Michael G. Andreu, Kevin R. Gehringer, Craig W. Hedman,
Bruce R. Lippke).
Commission on Science for Sustainable Forestry (NCSSF) sponsored the research described in this
report. The National Council on Science and the Environment
(NCSE) conducts the NCSSF program with support from the Doris
Duke Charitable Foundation, the David and Lucile Packard
Foundation, the Surdna Foundation, and the National Forest
Factors Influencing Understory
Douglas-fir Vigor in Multi-Cohort Prairie Colonization Stands
at Fort Lewis, Washington; Report to Fort Lewis Forestry
(June 2005 by Derick Churchill).
Forest stands on Fort Lewis, Washington are being managed
for multiple values under an uneven-age silvicultural system
that relies on natural regeneration. In stands that were
former prairies and have well drained, outwash soils, Douglas-fir
(Pseudotsuga menziesii) is the only understory conifer present
and the principal regeneration species. Managers wanted an
assessment of the vigor of the existing Douglas-fir regeneration
to determine whether it is a viable source for replacement
trees as well as management recommendations to ensure that
the silvicultural system is sustainable.
Cedar Mill Waste Utilization and Disposal in Western Clallam
and Jefferson Counties
( June 2005 by C. Larry Mason, John Calhoun, Bruce Lippke).
This report represents a synthesis of information provided
from many sources including a review of available literature, pertinent
state and federal laws, interviews with individuals, companies, and other
organizations. The goal of this investigation, as requested by the Clallam
County Economic Development Council, has been to identify environmentally
and economically responsible approaches to ensure the viability of this
the shake and shingle industry in western Clallam County. While the geographical
focus of this work has been narrow, it is the belief of the authors that
information contained within the following pages will have broader applicability.
||An Examination of the WA
DNR Timber Sales Program Against a Backdrop of Changing Regional
Infrastructure and a Growing Forest Health Crisis
(April 2005 by C. Larry Mason).
Forest health harvesting activities to remove excess fuel
loads from overstocked stands conducted within DNR forests in eastern Washington
are expected to produce merchantable timber volumes of 25-35 million board
feet Scribner (MMBF) per year for the next 5-7 years. As yet undetermined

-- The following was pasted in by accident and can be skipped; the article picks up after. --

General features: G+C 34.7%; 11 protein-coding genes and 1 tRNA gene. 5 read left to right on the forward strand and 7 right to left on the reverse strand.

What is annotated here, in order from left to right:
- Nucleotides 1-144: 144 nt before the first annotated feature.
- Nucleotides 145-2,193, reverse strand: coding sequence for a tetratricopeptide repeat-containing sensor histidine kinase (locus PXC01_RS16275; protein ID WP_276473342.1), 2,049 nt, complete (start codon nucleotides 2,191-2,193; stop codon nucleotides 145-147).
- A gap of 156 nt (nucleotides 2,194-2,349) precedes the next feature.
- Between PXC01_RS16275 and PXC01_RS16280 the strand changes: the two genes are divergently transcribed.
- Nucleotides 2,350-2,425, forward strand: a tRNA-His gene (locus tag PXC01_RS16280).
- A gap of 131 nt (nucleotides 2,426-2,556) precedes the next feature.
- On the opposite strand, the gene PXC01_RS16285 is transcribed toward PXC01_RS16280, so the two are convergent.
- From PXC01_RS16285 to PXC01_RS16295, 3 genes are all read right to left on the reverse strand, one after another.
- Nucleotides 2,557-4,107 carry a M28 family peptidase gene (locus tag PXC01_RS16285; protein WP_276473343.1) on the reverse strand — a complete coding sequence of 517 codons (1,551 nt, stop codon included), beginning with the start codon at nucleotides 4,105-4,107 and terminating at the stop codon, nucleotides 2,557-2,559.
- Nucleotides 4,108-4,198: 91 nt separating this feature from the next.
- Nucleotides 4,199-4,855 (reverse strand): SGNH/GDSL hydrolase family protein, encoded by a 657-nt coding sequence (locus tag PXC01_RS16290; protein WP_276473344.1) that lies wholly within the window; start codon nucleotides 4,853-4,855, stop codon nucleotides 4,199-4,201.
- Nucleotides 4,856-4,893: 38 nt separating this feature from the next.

volumes of trees too small for most DNR timber purchasers will also be
removed to reduce current fuel loads. Other recent adjustments to the DNR
timber sale program such as the recent recalculation of the annual sustainable
harvest and amendments to the State Habitat Conservation Plan are expected
to result in additional increases of 100 to 150 MMbf in annual timber sales
volumes as compared to recent years. Important to the success of forest
health harvest activities will be the development of effective strategies
for the sale of logs removed.
Working Paper: Economic
Impacts of the Forests and Fish Rules on Small, NIPF Landowners
(Ten Western Washington Case Studies).
(Revise in July 2003 by Kevin Zobrist).
The purpose of this study is to examine
the economic impacts of Washington's FFR on small forest
landowners through a series of case studies. The preliminary
results of three Western Washington case studies have
been presented in Zobrist and Lippke (2003). This paper
presents the final results of these three case studies
and seven additional Western Washington case studies.
A companion study for Eastern Washington is also available
Investigation of Alternative
Strategies for Design, Layout and Administration of Fuel
Removal Projects. (This report was presented to
the Community Assistance and Economic Action Program within
the Multi-Agency National
(June 2003 by Larry Mason, Heather Rogers,
Bruce Lippke, Kevin Ceder, Tom Bloxton, Jeffrey Comnick,
Jim McCarter, Kevin Zobrist).
This report develops analysis components for effective
fire risk reduction strategies to help professionals, publics,
and policy-makers gain a better understanding of the current
circumstances and alternatives.